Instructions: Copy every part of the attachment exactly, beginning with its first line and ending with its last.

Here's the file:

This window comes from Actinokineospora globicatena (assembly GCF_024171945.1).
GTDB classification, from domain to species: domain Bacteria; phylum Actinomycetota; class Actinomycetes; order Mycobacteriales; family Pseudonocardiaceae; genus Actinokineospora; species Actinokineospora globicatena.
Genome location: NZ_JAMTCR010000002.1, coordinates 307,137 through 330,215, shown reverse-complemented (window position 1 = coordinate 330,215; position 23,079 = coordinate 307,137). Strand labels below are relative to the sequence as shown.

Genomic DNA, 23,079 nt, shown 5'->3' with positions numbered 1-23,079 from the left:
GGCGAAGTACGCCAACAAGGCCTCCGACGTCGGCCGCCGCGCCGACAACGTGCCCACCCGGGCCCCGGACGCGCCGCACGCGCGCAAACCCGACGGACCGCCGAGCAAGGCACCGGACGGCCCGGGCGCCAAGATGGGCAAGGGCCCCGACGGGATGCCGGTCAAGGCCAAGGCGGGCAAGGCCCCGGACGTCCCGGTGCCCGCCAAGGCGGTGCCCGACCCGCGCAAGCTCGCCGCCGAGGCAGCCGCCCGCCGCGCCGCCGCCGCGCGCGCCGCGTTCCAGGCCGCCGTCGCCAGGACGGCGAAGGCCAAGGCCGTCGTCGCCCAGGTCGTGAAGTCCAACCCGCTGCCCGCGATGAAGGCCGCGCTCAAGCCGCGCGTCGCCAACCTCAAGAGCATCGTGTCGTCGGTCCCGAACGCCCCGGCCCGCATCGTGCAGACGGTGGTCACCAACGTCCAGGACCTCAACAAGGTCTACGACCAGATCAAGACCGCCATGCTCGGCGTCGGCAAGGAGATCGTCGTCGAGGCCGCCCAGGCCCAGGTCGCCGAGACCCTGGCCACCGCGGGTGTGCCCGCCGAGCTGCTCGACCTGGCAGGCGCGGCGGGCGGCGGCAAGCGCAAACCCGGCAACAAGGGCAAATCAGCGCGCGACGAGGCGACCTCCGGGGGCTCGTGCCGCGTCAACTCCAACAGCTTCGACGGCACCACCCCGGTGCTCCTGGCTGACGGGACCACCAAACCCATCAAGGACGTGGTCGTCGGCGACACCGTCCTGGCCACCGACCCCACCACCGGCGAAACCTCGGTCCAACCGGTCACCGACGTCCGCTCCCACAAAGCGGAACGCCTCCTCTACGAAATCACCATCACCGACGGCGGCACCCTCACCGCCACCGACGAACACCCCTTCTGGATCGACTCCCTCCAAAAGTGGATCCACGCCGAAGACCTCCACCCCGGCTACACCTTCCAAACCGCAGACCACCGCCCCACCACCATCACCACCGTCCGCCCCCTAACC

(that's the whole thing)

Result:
This window comes from Actinokineospora globicatena (assembly GCF_024171945.1).
GTDB classification, from domain to species: domain Bacteria; phylum Actinomycetota; class Actinomycetes; order Mycobacteriales; family Pseudonocardiaceae; genus Actinokineospora; species Actinokineospora globicatena.
Genome location: NZ_JAMTCR010000002.1, coordinates 307,137 through 330,215, shown reverse-complemented (window position 1 = coordinate 330,215; position 23,079 = coordinate 307,137). Strand labels below are relative to the sequence as shown.

Genomic DNA, 23,079 nt, shown 5'->3' with positions numbered 1-23,079 from the left:
GGCGAAGTACGCCAACAAGGCCTCCGACGTCGGCCGCCGCGCCGACAACGTGCCCACCCGGGCCCCGGACGCGCCGCACGCGCGCAAACCCGACGGACCGCCGAGCAAGGCACCGGACGGCCCGGGCGCCAAGATGGGCAAGGGCCCCGACGGGATGCCGGTCAAGGCCAAGGCGGGCAAGGCCCCGGACGTCCCGGTGCCCGCCAAGGCGGTGCCCGACCCGCGCAAGCTCGCCGCCGAGGCAGCCGCCCGCCGCGCCGCCGCCGCGCGCGCCGCGTTCCAGGCCGCCGTCGCCAGGACGGCGAAGGCCAAGGCCGTCGTCGCCCAGGTCGTGAAGTCCAACCCGCTGCCCGCGATGAAGGCCGCGCTCAAGCCGCGCGTCGCCAACCTCAAGAGCATCGTGTCGTCGGTCCCGAACGCCCCGGCCCGCATCGTGCAGACGGTGGTCACCAACGTCCAGGACCTCAACAAGGTCTACGACCAGATCAAGACCGCCATGCTCGGCGTCGGCAAGGAGATCGTCGTCGAGGCCGCCCAGGCCCAGGTCGCCGAGACCCTGGCCACCGCGGGTGTGCCCGCCGAGCTGCTCGACCTGGCAGGCGCGGCGGGCGGCGGCAAGCGCAAACCCGGCAACAAGGGCAAATCAGCGCGCGACGAGGCGACCTCCGGGGGCTCGTGCCGCGTCAACTCCAACAGCTTCGACGGCACCACCCCGGTGCTCCTGGCTGACGGGACCACCAAACCCATCAAGGACGTGGTCGTCGGCGACACCGTCCTGGCCACCGACCCCACCACCGGCGAAACCTCGGTCCAACCGGTCACCGACGTCCGCTCCCACAAAGCGGAACGCCTCCTCTACGAAATCACCATCACCGACGGCGGCACCCTCACCGCCACCGACGAACACCCCTTCTGGATCGACTCCCTCCAAAAGTGGATCCACGCCGAAGACCTCCACCCCGGCTACACCTTCCAAACCGCAGACCACCGCCCCACCACCATCACCACCGTCCGCCCCCTAACC